Brexit: the UK's international trade position
As the referendum of the June 23 is approaching, it seems only fair to examine the UK’s international trade position which is one of the main topics all the political actors have set their positions on. From this point of view, if Britain voted to leave the European Union, it would face a crucial trade-off: having to renegotiate the participation in the European Single Market to continue pursuing its benefits or opting out in exchange for more regulatory sovereignty.
Since British Prime Minister David Cameron promised a poll on EU membership, “remain” and “leave” campaigns and their advocates have been debating around the implications of Brexit on UK’s trade with diametrically opposite arguments. The first ones think that leaving would weaken Britain’s economy and, hence, provide evidence that the Single Market has boosted trade between the country and the rest of the EU; the second ones, on the other hand, believe that being part of the Single Market implies too many rules and regulations and that Britain’s trade with non-EU countries would improve if it left.
Even if the European Commission chief Jean-Claude Junker refused to entertain the idea of Brexit saying there is no “plan B”, alternative models to manage the trading relationship between the UK and the EU have been analyzed to consider whether they are attainable or not in case of a British exit from the 28-nations Union. The European membership provides Britain with several tools to boost trade between the country and other Member States, benefits that clearly transform themselves in costs when considering a possible Brexit.
First, it establishes a Customs Union between Member States, which imposes a common external tariff (CET) on imports and the removal of all tariff barriers and quotas, allowing for free trade in goods and services. In case of withdrawal from European membership, if the UK continues to have a free trade agreement with the EU, it will still be able to maintain such favorable terms, otherwise, there will be larger increases in trade costs. Second, being part of the European Customs Union implies that trade policy and agreements with other areas or countries are competence of the EU: all members automatically benefit from trade deals between the Union and other countries but cannot set their own tariff levels. In the light of this, achieving a measured and progressive separation would involve both short-term and long-term renegotiations for all these agreements and networks.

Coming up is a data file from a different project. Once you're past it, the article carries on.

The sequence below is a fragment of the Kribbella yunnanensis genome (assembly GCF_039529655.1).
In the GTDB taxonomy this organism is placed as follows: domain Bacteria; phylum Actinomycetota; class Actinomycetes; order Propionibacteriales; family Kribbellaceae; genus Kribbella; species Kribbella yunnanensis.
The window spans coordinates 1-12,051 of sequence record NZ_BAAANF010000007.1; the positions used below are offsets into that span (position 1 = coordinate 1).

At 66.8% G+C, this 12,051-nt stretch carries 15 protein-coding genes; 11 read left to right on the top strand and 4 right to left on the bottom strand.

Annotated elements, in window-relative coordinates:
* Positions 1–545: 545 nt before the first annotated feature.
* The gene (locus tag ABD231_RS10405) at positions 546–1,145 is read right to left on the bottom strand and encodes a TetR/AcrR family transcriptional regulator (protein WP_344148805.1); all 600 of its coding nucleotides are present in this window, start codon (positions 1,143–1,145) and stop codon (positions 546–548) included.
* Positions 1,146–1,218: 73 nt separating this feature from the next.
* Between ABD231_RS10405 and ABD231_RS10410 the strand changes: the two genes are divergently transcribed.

Third, the European membership guarantees Member States the removal of non-tariff barriers resulting from the objective of creating a Single Market enshrined in the treaties. Non-tariff barriers include rules and regulations, market-entry restrictions (like standards on products or services) and cost-increasing measures (such as, for example, border controls or rules of origin checks). The overall reductions in trade barriers have dramatically increased trade between Britain and the Union throughout the years till nowadays when EU exports are estimated to comprise 13% of UK national income.
Since Cameron announced the poll, Eurosceptic political forces, comprehending Farage’s UK Independence Party (UKIP), half of Conservative MPs (including Duncan Smith, Michael Gove and Boris Johnson), several Labour MPs and the Democratic Unionist Party (DUP) had given birth to cross-party groups like “Vote Leave”, “leave.EU” and “the Eurosceptic Grassroots Out Movement”.